1993 Sep 01
NeuralWare Professional II/Plus
HNC Database Mining Workstation
Advanced Software Applications ModelMAX

David M. Raab
DM News
September, 1993

Neural networks are inherently intriguing. For on thing, they have a really snappy name. More important, they also promise a low-cost, easy-to-use, highly-effective alternative to traditional statistical modeling. There have been enough reports of success that many direct marketers now want to try neural nets for themselves. They have several choices.

But first, a brief explanation of what a neural net really is. Basically, it’s a modeling technique that automatically splits the range of situations to be modeled into different groups, and then builds separate statistical models for each group. This roughly mimics the view that the human brain works by changing the strength of outputs from different groups of neurons, in response to the pattern of stimulus that is presented.

Clear as mud? Imagine a project to identify frequent pizza buyers, working with pizza purchase history plus age, income, sex, marital status, number of children, etc. Further imagine that the heaviest users actually fall into two groups: single moms with young children, and dual career couples with no kids.

A traditional regression model would need a single mathematical equation that gives high scores to members of both groups–not easy to write, given the complex relationships among the variables. A neural network, by contrast, would apply different equations to each group. Since each equation must be accurate only within the group, it is much easier to find formulas that give the desired answers. (In neural network terms, each of these equations is a “node” or “neuron”.)

Great, but where do the formulas come from, and how does the system know which formula goes with which group? The initial formulas are generated more or less at random; what’s important is less the contents of any particular formula than having a range of alternative formulas to choose from. The system determines which formula to apply in a particular circumstance by “training” itself on cases where the correct answer is known. Initially, it gives equal weight to the results of each formula; later, it adjusts the weights so that formulas yielding the correct answer for a case are given more weight when that type of case is presented. At the same time, the system is also adjusting the formulas themselves to further reduce the error.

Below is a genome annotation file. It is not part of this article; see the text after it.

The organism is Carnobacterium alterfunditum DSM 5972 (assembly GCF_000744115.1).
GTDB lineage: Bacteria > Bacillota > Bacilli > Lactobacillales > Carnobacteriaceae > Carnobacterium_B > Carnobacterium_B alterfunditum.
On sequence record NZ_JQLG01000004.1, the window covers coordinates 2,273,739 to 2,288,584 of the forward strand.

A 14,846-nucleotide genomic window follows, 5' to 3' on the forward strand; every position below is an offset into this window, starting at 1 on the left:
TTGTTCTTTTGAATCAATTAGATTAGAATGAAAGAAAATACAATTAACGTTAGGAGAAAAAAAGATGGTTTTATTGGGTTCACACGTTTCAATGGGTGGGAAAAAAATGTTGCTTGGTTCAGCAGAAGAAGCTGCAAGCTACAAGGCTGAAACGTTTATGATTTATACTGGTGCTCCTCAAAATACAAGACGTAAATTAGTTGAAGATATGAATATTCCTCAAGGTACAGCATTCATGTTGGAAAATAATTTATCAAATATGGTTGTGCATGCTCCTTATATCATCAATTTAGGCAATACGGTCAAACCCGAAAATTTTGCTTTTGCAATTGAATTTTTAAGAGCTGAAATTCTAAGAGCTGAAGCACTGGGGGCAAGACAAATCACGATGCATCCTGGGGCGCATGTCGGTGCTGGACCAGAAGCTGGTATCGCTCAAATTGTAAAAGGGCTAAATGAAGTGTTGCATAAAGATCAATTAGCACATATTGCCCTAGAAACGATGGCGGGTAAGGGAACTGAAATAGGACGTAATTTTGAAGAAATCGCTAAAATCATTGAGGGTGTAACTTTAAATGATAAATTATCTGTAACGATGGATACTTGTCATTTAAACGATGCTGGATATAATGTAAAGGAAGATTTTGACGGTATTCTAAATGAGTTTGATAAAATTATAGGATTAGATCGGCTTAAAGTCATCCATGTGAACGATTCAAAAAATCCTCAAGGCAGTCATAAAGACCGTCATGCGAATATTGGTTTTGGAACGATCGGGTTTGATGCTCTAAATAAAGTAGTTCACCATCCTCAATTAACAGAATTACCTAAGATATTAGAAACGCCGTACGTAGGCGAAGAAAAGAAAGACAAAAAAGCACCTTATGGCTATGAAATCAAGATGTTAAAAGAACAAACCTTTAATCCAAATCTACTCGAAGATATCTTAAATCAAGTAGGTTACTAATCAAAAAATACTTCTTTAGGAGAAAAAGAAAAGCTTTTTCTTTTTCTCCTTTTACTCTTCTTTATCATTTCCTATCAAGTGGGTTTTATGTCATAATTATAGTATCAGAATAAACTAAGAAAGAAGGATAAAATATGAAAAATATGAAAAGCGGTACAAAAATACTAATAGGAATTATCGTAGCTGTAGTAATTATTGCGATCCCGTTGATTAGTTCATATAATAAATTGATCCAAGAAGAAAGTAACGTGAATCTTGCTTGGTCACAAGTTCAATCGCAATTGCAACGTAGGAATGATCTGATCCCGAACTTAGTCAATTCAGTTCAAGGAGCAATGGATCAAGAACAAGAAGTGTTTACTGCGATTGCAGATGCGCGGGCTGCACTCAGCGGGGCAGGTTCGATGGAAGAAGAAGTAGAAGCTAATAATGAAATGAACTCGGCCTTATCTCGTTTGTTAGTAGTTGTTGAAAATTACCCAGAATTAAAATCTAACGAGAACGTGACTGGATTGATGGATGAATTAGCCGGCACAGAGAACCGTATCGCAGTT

After many cases are presented, the system has “learned” which formulas to weigh heavily in which circumstances. When changing the weights or formulas yields no further increase in accuracy, the training stops.

The advantage of this approach is that it automatically adjusts for data interactions and non-linear relationships. With traditional techniques like regression, these relationships must be discovered and defined by a statistician before the model is built. Because this type of work accounts for much of the effort in building a traditional model, neural networks can be built faster–in days instead of weeks–and statistical skills are less necessary. The result is greater speed and less cost.

Performance is another issue. Although some vendors report their neural network models outperform traditional statistical techniques by 5% to 15%, the general experience in direct marketing seems to be that a well-executed neural net will perform about the same as a well-executed statistical model. More substantial improvements are possible in circumstances that play to the neural nets’ particular strengths–say, when patterns are very complex or data contains a great deal of “noise”.

Because performance is not necessarily better, firms with sophisticated in-house modeling staffs sometimes see little benefit in neural networks. These firms–especially if most of their projects use familiar files–already spend relatively little time on preparation. Some statisticians are also uncomfortable with neural network methods, which require them to abandon familiar tools and techniques.

In fact, the most enthusiastic users of neural networks tend to be firms that face many different types of modeling problems, lack in-house modeling staff, or need multiple models more quickly than traditional methods can deliver. These firms get the most benefit from the speed and cost advantages of neural networks.

Despite their capabilities, results of a neural network model still depend heavily on human skill. Even though the network will automatically adjust for certain types of data interactions, it cannot create important “derived” variables such as ratios (for example: purchases per year) or combinations (for example: individual products collapsed into groups). This must be done beforehand by someone who understands the business situation.